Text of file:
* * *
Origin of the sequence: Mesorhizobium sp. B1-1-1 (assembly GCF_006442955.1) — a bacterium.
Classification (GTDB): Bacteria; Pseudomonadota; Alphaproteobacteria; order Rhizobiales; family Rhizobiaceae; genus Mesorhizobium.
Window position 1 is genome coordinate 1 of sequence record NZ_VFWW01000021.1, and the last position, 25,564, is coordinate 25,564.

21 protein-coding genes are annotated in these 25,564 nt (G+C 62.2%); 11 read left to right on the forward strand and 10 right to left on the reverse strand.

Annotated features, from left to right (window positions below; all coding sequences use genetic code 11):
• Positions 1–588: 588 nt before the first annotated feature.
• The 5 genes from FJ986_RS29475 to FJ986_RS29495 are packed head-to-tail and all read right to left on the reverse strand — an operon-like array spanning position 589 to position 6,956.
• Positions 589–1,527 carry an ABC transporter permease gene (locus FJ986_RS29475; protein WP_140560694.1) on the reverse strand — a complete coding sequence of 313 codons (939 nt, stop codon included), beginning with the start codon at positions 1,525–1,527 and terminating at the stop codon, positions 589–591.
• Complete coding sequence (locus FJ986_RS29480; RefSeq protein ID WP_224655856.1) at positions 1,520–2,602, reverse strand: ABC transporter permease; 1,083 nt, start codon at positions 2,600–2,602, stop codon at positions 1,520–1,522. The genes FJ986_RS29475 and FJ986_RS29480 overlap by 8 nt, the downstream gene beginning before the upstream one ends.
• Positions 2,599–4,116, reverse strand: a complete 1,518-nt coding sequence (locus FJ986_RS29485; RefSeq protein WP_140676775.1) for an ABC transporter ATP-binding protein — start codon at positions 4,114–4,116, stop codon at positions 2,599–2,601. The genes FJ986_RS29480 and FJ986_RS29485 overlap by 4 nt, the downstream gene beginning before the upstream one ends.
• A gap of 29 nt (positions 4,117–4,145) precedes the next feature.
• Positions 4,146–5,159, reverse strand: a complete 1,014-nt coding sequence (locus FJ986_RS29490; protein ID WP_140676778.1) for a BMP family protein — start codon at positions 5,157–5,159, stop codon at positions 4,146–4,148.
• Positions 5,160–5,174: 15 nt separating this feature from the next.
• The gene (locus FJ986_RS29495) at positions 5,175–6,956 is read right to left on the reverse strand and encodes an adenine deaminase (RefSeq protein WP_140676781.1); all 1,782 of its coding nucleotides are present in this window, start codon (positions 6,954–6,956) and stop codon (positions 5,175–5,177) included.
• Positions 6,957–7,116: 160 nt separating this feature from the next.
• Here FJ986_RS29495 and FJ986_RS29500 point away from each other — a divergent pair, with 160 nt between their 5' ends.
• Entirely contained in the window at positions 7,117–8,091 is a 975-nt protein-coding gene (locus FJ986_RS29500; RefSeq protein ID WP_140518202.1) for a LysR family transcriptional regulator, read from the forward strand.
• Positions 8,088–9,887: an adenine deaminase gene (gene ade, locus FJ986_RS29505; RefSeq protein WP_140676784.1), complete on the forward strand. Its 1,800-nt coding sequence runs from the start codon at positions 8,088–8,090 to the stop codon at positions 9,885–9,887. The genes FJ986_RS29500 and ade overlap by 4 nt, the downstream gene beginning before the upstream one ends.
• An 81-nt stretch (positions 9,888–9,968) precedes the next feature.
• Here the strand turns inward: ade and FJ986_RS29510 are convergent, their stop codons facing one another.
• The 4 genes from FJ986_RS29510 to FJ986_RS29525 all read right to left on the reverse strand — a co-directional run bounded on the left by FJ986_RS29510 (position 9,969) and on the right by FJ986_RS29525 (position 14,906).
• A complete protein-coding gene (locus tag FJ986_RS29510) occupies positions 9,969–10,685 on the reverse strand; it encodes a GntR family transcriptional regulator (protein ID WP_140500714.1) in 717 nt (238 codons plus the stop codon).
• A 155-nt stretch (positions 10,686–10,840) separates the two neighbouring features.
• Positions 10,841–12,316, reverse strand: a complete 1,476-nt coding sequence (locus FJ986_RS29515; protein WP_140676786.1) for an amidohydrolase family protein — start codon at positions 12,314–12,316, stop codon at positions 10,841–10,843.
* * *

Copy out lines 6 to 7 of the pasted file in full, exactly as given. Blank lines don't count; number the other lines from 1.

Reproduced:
• Positions 1–588: 588 nt before the first annotated feature.
• The 5 genes from FJ986_RS29475 to FJ986_RS29495 are packed head-to-tail and all read right to left on the reverse strand — an operon-like array spanning position 589 to position 6,956.